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New Take Control Book Unveils the Magic of Screen Sharing

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Sharing screens is fun: it feels almost magical to view the screen of one Mac from another, and even more so to control another Mac from your own. With “Take Control of Screen Sharing in Lion,” Glenn Fleishman explains the many ways you can pull that rabbit out of your Mac’s hat. The 103-page ebook is available today for $10.

While fun to show off to less-experienced friends, screen sharing is an essential tool if you need to provide remote tech support (no more asking repeatedly, “So what did the dialog say?”), configure and manage remote servers, or collaborate on a document in real time, passing control of the cursor back and forth as necessary. That’s why Apple has provided a bunch of ways to share screens, including iChat, Back to My Mac, and the Screen Sharing application. Nor is Apple alone: Skype also provides Mac screen sharing, as do several iOS apps (yes, you can drive your Mac from your iPad, or even your iPhone!).

Glenn helps you choose the right screen-sharing technique for various situations, covering the pros and cons and what kind of security each method offers. He also discusses how to share screens with older Macs running 10.5 Leopard and 10.6 Snow Leopard, and how to manage your Mac from an iOS device.

Among the tricks and techniques the ebook covers are how to:

  • Set up your Mac so that it can be controlled from your iPhone.
  • Use screen sharing to help your confused uncle with his Mac.
  • Find and launch the built-in Screen Sharing application on your Mac.
  • Control an unattended Mac over the Internet.
  • Turn on Back to My Mac with MobileMe or iCloud.
  • Get set up and begin to share your screen through Skype.
  • Give a presentation to a remote location through iChat Theater.
  • Wake up a remote Mac in order to control it through screen sharing.
  • Copy text from one computer to another while sharing screens.
  • Put a shared screen in its own full-screen display in Lion.
  • Control a far-away Mac through screen sharing when another user is logged in to that same Mac with a different account.

As the number of Macs in our extended professional and social networks continues to grow, so too does the need to access them quickly and efficiently from different locations. Glenn Fleishman’s “Take Control of Screen Sharing in Lion” puts the magic of screen sharing at your fingertips.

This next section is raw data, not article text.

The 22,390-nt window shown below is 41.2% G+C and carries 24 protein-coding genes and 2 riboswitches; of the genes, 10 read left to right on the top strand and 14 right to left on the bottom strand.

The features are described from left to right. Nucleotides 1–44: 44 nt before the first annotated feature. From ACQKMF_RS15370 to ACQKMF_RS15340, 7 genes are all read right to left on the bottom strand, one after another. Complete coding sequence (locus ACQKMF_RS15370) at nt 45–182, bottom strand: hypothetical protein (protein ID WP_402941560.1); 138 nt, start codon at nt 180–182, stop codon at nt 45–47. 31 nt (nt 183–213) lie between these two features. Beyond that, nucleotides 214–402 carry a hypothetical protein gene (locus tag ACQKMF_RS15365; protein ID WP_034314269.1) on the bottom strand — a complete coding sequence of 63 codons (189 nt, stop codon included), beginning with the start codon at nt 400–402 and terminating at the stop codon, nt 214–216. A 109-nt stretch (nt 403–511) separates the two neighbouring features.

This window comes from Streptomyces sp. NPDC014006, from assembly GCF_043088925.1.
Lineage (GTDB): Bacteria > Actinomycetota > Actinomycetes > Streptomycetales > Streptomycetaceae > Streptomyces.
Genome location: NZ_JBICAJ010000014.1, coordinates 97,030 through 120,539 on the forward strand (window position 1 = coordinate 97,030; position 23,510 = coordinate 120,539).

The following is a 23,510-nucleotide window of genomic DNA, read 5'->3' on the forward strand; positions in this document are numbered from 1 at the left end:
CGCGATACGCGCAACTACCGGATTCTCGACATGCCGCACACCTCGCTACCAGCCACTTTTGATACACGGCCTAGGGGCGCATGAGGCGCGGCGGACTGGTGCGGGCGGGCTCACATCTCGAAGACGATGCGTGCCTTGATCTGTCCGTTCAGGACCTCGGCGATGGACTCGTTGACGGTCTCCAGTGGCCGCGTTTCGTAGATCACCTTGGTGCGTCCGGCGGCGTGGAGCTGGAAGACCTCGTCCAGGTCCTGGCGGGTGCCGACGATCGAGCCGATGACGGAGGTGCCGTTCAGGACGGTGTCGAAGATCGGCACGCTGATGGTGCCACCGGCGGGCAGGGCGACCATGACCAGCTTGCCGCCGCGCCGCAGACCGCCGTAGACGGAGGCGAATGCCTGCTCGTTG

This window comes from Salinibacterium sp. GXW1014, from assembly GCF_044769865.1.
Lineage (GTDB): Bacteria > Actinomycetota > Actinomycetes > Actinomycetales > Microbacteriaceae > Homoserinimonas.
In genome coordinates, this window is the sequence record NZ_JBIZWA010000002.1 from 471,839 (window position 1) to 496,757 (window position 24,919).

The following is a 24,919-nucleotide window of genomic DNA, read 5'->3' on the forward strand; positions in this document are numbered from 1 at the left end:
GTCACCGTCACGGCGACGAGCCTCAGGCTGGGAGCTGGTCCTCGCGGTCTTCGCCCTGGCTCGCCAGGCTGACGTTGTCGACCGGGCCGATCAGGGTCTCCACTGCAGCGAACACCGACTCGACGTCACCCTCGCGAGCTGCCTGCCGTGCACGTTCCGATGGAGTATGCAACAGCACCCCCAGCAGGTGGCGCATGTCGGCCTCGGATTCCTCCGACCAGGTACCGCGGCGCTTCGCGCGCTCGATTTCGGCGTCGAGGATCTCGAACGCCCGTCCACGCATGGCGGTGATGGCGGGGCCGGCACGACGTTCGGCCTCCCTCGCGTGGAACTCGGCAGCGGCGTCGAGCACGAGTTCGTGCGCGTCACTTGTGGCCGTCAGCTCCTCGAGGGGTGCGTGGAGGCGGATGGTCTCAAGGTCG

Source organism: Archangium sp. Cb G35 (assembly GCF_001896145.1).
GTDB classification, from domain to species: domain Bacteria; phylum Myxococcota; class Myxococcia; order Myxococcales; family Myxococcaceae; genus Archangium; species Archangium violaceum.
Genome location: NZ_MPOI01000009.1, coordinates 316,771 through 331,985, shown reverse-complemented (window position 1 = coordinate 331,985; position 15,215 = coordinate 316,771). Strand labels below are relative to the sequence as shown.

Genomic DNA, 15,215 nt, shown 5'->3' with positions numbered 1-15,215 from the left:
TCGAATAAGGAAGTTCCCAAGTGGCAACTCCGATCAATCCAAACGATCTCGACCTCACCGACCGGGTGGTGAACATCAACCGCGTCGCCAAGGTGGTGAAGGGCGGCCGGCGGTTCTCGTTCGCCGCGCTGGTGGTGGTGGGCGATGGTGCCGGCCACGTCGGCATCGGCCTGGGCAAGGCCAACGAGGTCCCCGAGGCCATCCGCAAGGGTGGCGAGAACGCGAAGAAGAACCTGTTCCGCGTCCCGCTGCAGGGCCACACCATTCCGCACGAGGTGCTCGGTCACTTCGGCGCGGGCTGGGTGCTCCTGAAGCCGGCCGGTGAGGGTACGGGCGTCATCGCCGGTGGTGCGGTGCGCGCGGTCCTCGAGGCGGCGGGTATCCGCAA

Check out the Take Control ebooks that expand on the topic in this article:

Control Macs on the other side of the world (or just down the hall) with ease! Networking expert Glenn Fleishman helps you identify, configure, and use the best screen-sharing option for your needs, whether between two Macs or so you can run a Mac from an iOS device. You'll learn how to share screens via iChat, Bonjour, Back to My Mac, and Skype.

 

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Comments about New Take Control Book Unveils the Magic of Screen Sharing

Seth K  2012-01-19 11:50
Does the ebook cover how to set up encrypted screen sharing connections, for example over ssh tunnel?
Michael E. Cohen  An apple icon for a TidBITS Staffer 2012-01-19 12:01
Not with ssh tunneling specifically, but note that the built-in Mac OS X screen sharing app uses strong encryption for screen sharing sessions. And Back to My Mac sharing adds another layer of protection on top of that.

Also note that ssh is discussed in the context of one of the third party sharing apps discussed in the book.
Glenn Fleishman  An apple icon for a TidBITS Staffer 2012-01-19 12:29
I opted to not include that, as I was trying to show methods that involved the least fuss. To use SSH plus Screen Sharing or a VPN client, you have to have a publicly reachable IP address on your router, and, usually, employ port mapping as well.

The solutions included in the book are Back to My Mac (for remote access), since that's now free in iCloud, and handles port mapping via NAT-PMP and UPnP; LogMeIn, which uses its own system; and iTeleport, which uses Google accounts to provide the glue for a remote connection, and has security options built in. Skype is also covered in its own chapter.

In all the methods discussed (starting in the early chapters), I highlight encryption and security, and which options offers what methods of protection. I don't recommend using any remote-access tools without an encrypted tunnel, however it's created.